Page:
[Busec] BUsec upcoming talks: (Cynthia Dwork, Nir Bitanski, Robert Lychev )

Sharon Goldberg goldbe at cs.bu.edu
Mon Apr 22 14:36:25 EDT 2013


Another reminder for Nir Bitanski from Tel Aviv University's reading group
talk on "On the Impossibility of Approximate Obfuscation and Applications
to Resettable Cryptography" at MIT (abstract below and full paper at *
https://eprint.iacr.org/2012/729*). Please come and enjoy. Breakfast will
be provided.

At the following week's seminar, Robert Lychev (GATech/BU) will give a talk
on routing security, and on the Wednesday of that week, we are very excited
to host a distinguished lecture by Cynthia Dwork on her new research area,
"Fairness Through Awareness". Abstract below.  Hope to see you
all there.


BUsec Calendar:  http://www.bu.edu/cs/busec/
BUsec Mailing list:  http://cs-mailman.bu.edu/mailman/listinfo/busec
How to get to BU from MIT:  Try the CT2 bus or MIT's "Boston Daytime


> Speaker: Nir Bitansky
> Venue: MIT, 32-D463 (Star)
> Time: Apr. 23rd, 9:00am --11:00am
> ==============================================
> On the Impossibility of Approximate Obfuscation
> and Applications to Resettable Cryptography
> -----------------------------------------------------------------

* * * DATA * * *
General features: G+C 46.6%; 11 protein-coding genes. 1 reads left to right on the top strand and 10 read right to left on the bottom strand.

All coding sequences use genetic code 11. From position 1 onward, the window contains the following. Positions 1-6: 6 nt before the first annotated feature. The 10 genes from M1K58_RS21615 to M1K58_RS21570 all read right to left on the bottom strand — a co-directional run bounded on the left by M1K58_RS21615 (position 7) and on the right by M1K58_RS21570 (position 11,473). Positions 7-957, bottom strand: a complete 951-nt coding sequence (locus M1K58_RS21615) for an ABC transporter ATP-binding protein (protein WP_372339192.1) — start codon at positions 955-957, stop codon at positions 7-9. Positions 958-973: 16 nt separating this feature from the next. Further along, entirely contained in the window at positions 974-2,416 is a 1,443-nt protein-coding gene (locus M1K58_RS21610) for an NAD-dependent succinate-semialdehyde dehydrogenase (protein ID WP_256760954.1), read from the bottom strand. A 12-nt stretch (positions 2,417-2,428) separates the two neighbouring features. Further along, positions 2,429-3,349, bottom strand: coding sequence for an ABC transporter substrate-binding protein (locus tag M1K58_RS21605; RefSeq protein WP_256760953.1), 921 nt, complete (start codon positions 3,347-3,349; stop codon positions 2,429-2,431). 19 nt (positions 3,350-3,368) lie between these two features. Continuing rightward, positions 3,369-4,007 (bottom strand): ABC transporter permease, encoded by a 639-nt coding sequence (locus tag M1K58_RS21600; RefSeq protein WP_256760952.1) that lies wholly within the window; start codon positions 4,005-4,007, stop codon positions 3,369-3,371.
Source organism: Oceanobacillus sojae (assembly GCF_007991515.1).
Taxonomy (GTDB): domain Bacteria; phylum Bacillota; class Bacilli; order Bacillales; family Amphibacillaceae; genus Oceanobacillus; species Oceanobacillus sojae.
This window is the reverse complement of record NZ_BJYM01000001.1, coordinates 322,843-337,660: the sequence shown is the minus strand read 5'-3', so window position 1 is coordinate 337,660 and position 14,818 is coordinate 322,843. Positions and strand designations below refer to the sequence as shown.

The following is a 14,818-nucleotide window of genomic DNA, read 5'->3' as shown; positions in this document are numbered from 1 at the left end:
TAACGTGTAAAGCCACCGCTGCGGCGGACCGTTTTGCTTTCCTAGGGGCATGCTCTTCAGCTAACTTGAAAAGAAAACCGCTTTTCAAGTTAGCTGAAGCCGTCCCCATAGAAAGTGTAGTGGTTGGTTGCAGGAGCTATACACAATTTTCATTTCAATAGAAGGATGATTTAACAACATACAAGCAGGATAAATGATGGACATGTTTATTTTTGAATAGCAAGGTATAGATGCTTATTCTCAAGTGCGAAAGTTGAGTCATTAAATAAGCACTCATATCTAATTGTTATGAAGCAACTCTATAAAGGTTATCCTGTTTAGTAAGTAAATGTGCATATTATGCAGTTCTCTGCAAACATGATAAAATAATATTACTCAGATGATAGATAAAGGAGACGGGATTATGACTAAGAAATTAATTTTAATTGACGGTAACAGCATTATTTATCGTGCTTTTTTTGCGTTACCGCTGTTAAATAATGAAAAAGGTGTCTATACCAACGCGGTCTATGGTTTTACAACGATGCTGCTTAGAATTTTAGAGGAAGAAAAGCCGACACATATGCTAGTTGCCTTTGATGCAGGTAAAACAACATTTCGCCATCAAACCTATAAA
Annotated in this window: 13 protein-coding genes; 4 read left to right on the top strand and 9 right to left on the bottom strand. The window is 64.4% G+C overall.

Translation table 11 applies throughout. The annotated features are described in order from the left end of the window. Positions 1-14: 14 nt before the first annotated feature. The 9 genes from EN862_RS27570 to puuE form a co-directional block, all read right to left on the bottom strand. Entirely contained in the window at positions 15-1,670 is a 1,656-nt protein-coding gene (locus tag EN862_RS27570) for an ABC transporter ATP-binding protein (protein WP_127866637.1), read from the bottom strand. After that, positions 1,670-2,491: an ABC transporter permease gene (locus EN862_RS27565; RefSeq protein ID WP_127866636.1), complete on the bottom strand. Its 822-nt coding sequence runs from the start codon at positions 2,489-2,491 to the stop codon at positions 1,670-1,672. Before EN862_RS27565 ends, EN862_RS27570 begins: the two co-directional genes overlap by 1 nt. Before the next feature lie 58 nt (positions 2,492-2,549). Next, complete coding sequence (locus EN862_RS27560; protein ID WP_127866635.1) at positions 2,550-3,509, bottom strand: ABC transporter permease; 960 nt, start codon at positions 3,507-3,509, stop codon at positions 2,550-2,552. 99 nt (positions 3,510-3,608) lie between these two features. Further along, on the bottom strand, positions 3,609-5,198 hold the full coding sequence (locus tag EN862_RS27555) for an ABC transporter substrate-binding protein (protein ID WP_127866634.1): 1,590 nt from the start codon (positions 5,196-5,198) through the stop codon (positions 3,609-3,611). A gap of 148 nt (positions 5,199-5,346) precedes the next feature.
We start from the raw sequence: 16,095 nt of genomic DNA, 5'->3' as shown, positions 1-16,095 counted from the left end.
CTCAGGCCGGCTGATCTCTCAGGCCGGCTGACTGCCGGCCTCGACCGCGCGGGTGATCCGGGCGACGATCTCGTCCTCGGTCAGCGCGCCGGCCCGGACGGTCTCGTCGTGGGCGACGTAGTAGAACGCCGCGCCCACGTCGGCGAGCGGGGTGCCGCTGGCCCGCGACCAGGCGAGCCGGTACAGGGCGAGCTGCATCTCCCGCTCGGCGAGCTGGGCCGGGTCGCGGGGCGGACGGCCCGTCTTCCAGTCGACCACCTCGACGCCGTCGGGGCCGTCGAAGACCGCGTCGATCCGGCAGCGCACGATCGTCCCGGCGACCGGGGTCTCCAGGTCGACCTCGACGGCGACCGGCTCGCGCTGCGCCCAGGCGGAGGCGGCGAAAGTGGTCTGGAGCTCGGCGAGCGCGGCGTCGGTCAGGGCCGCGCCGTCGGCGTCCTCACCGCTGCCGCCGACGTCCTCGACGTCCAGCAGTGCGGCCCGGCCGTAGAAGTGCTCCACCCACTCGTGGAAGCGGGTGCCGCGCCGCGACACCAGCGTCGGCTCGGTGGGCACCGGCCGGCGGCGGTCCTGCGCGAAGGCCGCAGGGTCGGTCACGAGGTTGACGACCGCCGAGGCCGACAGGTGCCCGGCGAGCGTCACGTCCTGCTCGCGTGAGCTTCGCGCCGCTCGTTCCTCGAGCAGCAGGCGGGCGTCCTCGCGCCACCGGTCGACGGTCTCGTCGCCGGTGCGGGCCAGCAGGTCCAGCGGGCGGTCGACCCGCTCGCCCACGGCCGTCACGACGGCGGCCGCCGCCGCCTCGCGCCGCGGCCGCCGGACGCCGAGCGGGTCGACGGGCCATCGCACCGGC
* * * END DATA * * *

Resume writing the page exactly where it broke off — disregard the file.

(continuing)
> The traditional notion of program obfuscation requires that an obfuscation
> P' of a program P computes the exact same function as P, but beyond that,
> the code of P' should not leak any information about P. This strong notion
> of virtual black-box security was shown by Barak et al. (CRYPTO 2001) to be
> impossible to achieve, for certain unobfuscatable function families. The
> same work raised the question of approximate obfuscation, where the
> obfuscated P' is only required to approximate P; that is, P' only agrees
> with P with high enough probability on some input distribution.
> We show that, assuming trapdoor permutations, there exist families of
> robust unobfuscatable functions for which even approximate obfuscation is
> impossible. Specifically, obfuscation is impossible even if the obfuscated
> P' is only required to agree with P with probability slightly more than
> 1/2, on a uniformly sampled input (below 1/2-agreement, the function
> obfuscated by P, is not uniquely defined). Additionally, assuming only
> one-way functions, we rule out approximate obfuscation where P' may output
> \bot with probability close to 1 but otherwise must agree with P.
> We demonstrate the power of robust unobfuscatable functions by exhibiting
> new implications to resettable protocols. Concretely, we reduce the
> assumptions required for resettably-sound zero-knowledge to one-way
> functions, as well as reduce round-complexity. We also present a new
> simplified construction of a simultaneously-resettable zero-knowledge
> protocol, based on one-way functions, and any simultaneously-resettable
> witness-indistinguishable protocol. Finally, we construct a three-message
> simultaneously-resettable witness-indistinguishable argument of knowledge